Firms' Optimism and Pessimism
Are firms' expectations systematically too optimistic or too pessimistic? Does it matter? We use micro data from the West German manufacturing subset of the IFO Business Climate Survey to infer quarterly production changes at the firm level and combine them with production expectations over a quarterly horizon in the same survey to construct series of quantitative firm-specific expectation errors. We find that depending on the details of the empirical strategy at least 6 percent and at most 34 percent of firms systematically over- or underpredict their one-quarter-ahead upcoming production. In a simple neoclassical heterogeneous-firm model these expectational biases lead to factor misallocations that cause welfare losses which in the worst case are comparable to conventional estimates of the welfare costs of business cycles fluctuations. In more conservative calibrations the welfare losses are even smaller.
|Date of creation:||Apr 2013|
|Date of revision:|
|Note:||EFG ME PR|
|Contact details of provider:|| Postal: |
Web page: http://www.nber.org
More information through EDIRC
Please report citation or reference errors to , or , if you are the registered author of the cited work, log in to your RePEc Author Service profile, click on "citations" and make appropriate adjustments.:
- Steffen Elstner & Eric Sims & Ruediger Bachmann, 2010.
"Uncertainty and Economic Activity: Evidence from Business Survey Data,"
2010 Meeting Papers
614, Society for Economic Dynamics.
- R?diger Bachmann & Steffen Elstner & Eric R. Sims, 2013. "Uncertainty and Economic Activity: Evidence from Business Survey Data," American Economic Journal: Macroeconomics, American Economic Association, vol. 5(2), pages 217-49, April.
- Eric R. Sims, 2012. "Uncertainty and Economic Activity: Evidence from Business Survey Data," Working Papers 014, University of Notre Dame, Department of Economics, revised Jun 2012.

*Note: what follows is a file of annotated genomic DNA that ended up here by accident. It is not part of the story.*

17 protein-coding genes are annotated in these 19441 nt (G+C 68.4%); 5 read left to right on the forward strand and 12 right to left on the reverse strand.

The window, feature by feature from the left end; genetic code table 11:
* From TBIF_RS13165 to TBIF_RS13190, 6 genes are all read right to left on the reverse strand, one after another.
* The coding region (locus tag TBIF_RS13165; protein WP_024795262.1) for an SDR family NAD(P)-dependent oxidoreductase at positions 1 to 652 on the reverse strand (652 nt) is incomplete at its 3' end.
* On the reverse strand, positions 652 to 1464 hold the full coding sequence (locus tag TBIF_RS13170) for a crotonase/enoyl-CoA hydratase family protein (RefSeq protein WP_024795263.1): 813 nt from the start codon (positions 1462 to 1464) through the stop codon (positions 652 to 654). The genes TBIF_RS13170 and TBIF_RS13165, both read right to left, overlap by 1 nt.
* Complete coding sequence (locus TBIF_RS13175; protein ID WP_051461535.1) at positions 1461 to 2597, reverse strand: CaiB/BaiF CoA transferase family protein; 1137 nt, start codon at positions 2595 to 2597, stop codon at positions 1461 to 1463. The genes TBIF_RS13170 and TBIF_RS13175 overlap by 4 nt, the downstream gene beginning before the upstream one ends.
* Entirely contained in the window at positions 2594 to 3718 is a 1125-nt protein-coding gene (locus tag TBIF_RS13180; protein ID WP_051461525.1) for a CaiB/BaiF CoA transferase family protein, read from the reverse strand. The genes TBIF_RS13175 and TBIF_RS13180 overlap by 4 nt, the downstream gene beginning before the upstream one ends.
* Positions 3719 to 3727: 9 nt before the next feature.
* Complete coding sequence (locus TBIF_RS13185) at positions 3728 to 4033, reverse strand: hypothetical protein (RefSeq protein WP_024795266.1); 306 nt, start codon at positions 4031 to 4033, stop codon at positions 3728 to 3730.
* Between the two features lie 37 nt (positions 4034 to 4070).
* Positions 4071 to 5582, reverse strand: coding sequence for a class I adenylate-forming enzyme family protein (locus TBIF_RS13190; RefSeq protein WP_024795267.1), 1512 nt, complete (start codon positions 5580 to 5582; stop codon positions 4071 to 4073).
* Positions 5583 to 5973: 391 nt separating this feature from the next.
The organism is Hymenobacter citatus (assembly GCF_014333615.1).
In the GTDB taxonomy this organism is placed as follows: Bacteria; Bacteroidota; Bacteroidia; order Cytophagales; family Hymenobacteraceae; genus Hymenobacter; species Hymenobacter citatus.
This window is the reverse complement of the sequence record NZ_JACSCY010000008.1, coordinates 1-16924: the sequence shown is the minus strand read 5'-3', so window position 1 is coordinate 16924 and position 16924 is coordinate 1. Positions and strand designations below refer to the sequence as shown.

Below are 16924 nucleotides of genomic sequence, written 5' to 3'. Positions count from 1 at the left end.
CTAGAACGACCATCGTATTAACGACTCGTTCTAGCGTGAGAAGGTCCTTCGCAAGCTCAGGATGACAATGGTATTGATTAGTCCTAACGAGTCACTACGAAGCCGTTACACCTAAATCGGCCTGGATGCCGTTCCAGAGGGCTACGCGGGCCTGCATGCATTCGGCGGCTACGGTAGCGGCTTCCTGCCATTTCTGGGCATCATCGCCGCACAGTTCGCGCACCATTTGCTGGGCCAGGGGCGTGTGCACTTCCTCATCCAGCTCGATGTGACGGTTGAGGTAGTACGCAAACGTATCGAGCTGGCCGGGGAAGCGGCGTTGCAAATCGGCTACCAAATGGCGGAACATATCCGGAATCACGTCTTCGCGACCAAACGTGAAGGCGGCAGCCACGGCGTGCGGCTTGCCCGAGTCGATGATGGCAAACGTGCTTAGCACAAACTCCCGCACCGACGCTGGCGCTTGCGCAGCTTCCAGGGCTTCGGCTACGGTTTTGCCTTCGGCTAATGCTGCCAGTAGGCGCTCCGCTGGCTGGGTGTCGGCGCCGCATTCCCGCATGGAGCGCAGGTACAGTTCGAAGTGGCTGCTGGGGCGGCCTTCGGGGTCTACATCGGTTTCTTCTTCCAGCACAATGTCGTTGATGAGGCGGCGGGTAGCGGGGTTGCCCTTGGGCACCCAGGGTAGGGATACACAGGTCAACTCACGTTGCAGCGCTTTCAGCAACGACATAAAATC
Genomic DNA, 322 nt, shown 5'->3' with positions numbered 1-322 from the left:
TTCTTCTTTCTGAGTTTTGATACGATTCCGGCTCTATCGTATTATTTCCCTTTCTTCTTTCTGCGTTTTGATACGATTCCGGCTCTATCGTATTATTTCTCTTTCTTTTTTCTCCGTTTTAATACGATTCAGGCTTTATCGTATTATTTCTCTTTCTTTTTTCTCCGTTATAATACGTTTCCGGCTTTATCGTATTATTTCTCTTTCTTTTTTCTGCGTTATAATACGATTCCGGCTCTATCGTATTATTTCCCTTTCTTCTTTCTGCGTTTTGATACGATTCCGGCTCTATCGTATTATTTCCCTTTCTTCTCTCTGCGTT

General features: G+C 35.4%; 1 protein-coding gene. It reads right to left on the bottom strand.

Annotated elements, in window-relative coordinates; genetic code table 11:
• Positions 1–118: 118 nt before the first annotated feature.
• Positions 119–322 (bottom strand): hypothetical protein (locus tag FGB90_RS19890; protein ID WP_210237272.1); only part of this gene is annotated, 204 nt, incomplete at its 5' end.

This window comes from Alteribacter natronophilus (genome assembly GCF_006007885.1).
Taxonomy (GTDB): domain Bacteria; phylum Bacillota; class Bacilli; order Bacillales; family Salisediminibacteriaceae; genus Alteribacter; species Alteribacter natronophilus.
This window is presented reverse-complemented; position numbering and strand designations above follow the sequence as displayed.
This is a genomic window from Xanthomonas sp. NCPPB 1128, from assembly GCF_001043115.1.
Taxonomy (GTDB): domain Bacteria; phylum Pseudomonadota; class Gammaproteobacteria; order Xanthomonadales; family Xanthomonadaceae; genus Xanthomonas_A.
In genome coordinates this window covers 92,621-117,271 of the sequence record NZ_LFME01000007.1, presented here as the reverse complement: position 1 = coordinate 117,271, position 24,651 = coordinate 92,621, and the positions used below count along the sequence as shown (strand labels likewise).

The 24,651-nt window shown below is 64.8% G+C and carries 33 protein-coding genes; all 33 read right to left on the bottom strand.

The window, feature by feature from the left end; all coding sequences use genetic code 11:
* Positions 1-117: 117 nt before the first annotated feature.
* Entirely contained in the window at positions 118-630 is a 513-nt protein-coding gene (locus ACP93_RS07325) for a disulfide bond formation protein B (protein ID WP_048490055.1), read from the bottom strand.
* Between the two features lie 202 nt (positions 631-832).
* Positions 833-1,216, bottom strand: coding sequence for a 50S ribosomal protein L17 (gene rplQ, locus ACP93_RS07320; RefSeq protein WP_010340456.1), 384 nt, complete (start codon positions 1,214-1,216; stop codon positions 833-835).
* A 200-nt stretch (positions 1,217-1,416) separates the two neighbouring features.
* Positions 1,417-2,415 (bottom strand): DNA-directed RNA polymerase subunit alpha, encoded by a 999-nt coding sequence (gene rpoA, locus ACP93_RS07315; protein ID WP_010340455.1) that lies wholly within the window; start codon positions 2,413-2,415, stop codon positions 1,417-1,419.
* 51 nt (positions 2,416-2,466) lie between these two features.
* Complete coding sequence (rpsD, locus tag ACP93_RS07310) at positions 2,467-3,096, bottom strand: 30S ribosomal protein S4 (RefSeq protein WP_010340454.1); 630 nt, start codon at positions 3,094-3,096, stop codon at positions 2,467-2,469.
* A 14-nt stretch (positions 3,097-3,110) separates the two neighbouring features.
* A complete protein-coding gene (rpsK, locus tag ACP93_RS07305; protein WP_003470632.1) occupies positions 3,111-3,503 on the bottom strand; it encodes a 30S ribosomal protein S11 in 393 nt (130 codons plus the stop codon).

- Ruediger Bachmann & Steffen Elstner & Eric R. Sims, 2010. "Uncertainty and Economic Activity: Evidence from Business Survey Data," NBER Working Papers 16143, National Bureau of Economic Research, Inc.
- Thomas M. Mertens & Tarek A. Hassan, 2010.
"The Social Cost of Near-Rational Investment,"
2010 Meeting Papers
370, Society for Economic Dynamics.
- Hassan, Tarek & Mertens, Thomas M., 2014. "The Social Cost of Near-Rational Investment," CEPR Discussion Papers 10007, C.E.P.R. Discussion Papers.
- Tarek A. Hassan & Thomas M. Mertens, 2011. "The Social Cost of Near-Rational Investment," NBER Working Papers 17027, National Bureau of Economic Research, Inc.
- Bovi, Maurizio, 2009. "Economic versus psychological forecasting. Evidence from consumer confidence surveys," Journal of Economic Psychology, Elsevier, vol. 30(4), pages 563-574, August.
- Davis, Steven J & Haltiwanger, John C, 1992.
"Gross Job Creation, Gross Job Destruction, and Employment Reallocation,"
The Quarterly Journal of Economics,
MIT Press, vol. 107(3), pages 819-63, August.
- Steve J. Davis & John Haltiwanger, 1991. "Gross job creation, gross job destruction and employment reallocation," Working Paper Series, Macroeconomic Issues 91-5, Federal Reserve Bank of Chicago.
- Steve J. Davis & John Haltiwanger, 1991. "Gross Job Creation, Gross Job Destruction and Employment Reallocation," NBER Working Papers 3728, National Bureau of Economic Research, Inc.
- Frank de Leeuw & Michael J. McKelvey, 1981. "Price Expectations of Business Firms," Brookings Papers on Economic Activity, Economic Studies Program, The Brookings Institution, vol. 12(1), pages 299-314.
- Rüdiger Bachmann & Christian Bayer, 2011. "Uncertainty Business Cycles - Really?," NBER Working Papers 16862, National Bureau of Economic Research, Inc.
- Souleles, Nicholas S, 2004. "Expectations, Heterogeneous Forecast Errors, and Consumption: Micro Evidence from the Michigan Consumer Sentiment Surveys," Journal of Money, Credit and Banking, Blackwell Publishing, vol. 36(1), pages 39-72, February.
- Sascha O. Becker & Klaus Wohlrabe, 2007. "Micro Data at the Ifo Institute for Economic Research – The “Ifo Business Survey”, Usage and Access," Ifo Working Paper Series Ifo Working Paper No. 47, Ifo Institute for Economic Research at the University of Munich.
When requesting a correction, please mention this item's handle: RePEc:nbr:nberwo:18989. See general information about how to correct material in RePEc.
For technical questions regarding this item, or to correct its authors, title, abstract, bibliographic or download information, contact: ()
If references are entirely missing, you can add them using this form.